Philip Kitcher has argued that science is not just about finding truth, but finding truths we deem significant, which makes democratically-informed values highly desirable. The decision of whether agricultural science should focus on efficiency and maximizing crop yields or sustainability and maintaining future output is something that we might want to be politically-informed. Another area where values are desirable involves cases of inductive risk. As I’ve previously explained it, inductive risk involves cases of dealing with the risks of real world consequences relative to the uncertainty you have in your current conclusion.

A really good example of this thinking at play is the public health advice when it comes to COVID. From social distancing, to mask-wearing, to vaccine use, the guidance has always been a matter of weighing what is known relative to risks of being wrong. This has been pretty blatant. Experts need to weigh the risks of, for example, using the AstraZeneca vaccine despite not knowing a lot about its connection to blood clots because the alternatives are worse. In a case like this, regardless about how you may feel about the scientific findings, when scientists say the benefits outweigh the risks, this is a value judgment, and therefore it is a fair question whether political or ethical values other than those of scientists should be relevant to science in way that doesn’t damage the integrity of the research.

For these reasons, many philosophers have argued that trying to bury values under the rug and pursuing a goal like value-free science isn’t helpful. If, in your attempt to banish political interference, values are only made more subtle and difficult to notice, you only make the problem worse. It’s possible that efforts to secure scientific integrity may stop short of the value-free ideal; the aim may not be to weed out all values, but only “improper political influence.” But then the word “improper” takes on huge significance and requires a lot of clarification. Thus, there is a larger moral question about how much influence democratic values should have over science and whether it is possible to provide an account of integrity that may be politically informed but not just as politically controversial at the end of the day.

The Ethics of Scientific Advice: Lessons from “Chernobyl”

photograph of Fireman's Monument at Cherynobl

The recently-released HBO miniseries Chernobyl highlights several important moral issues that are worth discussing. For example, what should we think about nuclear power in the age of climate change? What can disasters tell us about government accountability and the dangers of keeping unwelcome news from the public? This article will focus on the ethical issues concerning scientists potential to influence government policy. How should scientists advise governments, and who holds them accountable for their advice? 

In the second episode, the Soviet Union begins dumping thousands of tons of sand and boron onto the burning nuclear plant at the suggestion of physicist Valery Legasov. After consulting fellow scientist Ulana Khomyuk (a fictional character who represents the many other scientists involved), Legasov tells Soviet-leader Gorbachev that in order to prevent a potential disaster, drainage pools will need to be emptied from within the plant in an almost certain suicide mission. “We’re asking for your permission to kill three men,” Legasov reports to the Soviet government. It’s hard to imagine a more direct example of a scientist advising a decision with moral implications.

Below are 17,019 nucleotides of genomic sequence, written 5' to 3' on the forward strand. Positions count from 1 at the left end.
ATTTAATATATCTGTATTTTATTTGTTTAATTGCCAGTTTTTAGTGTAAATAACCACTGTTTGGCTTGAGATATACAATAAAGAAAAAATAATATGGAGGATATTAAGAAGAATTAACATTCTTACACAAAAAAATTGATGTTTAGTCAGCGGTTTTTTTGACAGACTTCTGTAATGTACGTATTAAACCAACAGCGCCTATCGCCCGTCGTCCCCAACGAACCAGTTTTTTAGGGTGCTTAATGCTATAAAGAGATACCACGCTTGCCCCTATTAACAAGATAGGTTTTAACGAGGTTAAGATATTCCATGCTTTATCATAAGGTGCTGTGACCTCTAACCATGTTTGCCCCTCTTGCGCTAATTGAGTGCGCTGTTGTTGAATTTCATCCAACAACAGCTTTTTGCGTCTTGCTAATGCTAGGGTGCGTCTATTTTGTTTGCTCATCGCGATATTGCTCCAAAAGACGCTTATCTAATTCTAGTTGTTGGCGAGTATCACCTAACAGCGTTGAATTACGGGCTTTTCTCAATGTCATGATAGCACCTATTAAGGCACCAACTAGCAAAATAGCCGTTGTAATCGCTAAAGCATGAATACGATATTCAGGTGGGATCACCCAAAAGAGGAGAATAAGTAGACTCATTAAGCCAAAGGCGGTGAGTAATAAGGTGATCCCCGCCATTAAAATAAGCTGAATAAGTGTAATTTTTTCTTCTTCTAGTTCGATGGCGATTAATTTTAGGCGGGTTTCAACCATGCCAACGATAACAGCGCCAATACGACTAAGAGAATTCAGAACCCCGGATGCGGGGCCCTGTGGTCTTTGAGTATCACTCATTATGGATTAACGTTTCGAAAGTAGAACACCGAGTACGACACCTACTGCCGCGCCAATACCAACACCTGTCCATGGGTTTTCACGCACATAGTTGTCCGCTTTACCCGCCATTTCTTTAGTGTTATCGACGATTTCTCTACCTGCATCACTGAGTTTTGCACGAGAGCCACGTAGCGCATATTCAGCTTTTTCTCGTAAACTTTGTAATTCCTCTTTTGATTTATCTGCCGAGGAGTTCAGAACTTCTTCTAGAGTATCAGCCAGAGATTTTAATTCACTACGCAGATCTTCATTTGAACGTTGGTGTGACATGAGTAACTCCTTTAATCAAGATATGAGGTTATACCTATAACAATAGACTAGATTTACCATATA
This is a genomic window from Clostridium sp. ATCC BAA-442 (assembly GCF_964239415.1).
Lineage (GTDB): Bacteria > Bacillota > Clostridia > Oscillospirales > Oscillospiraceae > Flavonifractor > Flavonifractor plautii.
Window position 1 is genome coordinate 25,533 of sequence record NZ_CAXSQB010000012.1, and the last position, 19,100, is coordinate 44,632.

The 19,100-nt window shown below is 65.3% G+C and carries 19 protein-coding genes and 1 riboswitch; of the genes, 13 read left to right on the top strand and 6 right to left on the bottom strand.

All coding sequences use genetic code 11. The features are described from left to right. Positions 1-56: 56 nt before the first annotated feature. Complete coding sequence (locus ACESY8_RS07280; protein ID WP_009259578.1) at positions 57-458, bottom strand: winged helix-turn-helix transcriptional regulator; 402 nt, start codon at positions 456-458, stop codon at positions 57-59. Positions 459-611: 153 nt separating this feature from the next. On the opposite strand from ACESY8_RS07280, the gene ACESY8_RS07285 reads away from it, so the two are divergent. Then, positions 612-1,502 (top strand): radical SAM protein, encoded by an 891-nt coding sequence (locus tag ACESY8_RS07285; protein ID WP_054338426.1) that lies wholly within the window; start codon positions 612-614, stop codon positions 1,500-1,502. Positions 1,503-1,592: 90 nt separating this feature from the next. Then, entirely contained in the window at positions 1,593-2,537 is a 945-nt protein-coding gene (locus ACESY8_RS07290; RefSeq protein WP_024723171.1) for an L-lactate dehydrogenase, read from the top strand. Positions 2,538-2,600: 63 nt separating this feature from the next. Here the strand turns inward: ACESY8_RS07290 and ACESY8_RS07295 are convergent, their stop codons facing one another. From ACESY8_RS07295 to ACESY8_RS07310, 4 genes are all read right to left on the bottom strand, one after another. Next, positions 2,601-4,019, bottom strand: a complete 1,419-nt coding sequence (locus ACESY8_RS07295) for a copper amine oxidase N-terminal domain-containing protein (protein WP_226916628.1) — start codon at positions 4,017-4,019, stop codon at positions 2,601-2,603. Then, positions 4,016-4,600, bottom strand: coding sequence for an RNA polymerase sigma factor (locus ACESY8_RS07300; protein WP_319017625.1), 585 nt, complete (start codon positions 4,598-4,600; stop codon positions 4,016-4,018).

Policy makers often lack the expertise to make informed decisions, and this provides an opportunity for scientists to influence policy. But should scientists consider ethical or policy considerations when offering advice? 

On one side of this debate are those who argue that scientists primary responsibility is to ensure the integrity of science. This means that scientists should maintain objectivity and should not allow their personal moral or religious convictions to influence their conclusions. It also means that the public should see science as an objective and non-political affair. In essence, science must be value-free.

This value-free side of the debate is reflected in the mini-series’ first episode. It ends with physicist Legasov getting a phone call from Soviet minister Boris Shcherbina telling him that he will be on the commission investigating the accident. When Legasov begins to suggest an evacuation, Shcherbina tells him, “You’re on this committee to answer direct questions about the function of an RBMK reactor…nothing else. Certainly not policy.”

Those who argue for value-free science often argue that scientists have no business trying to influence policy. In democratic nations this is seen as particularly important since policy makers are accountable to voters while scientists are not. If scientists are using ethical judgments to suggest courses of action, then what mechanism will ensure that those value judgments reflect the public’s values?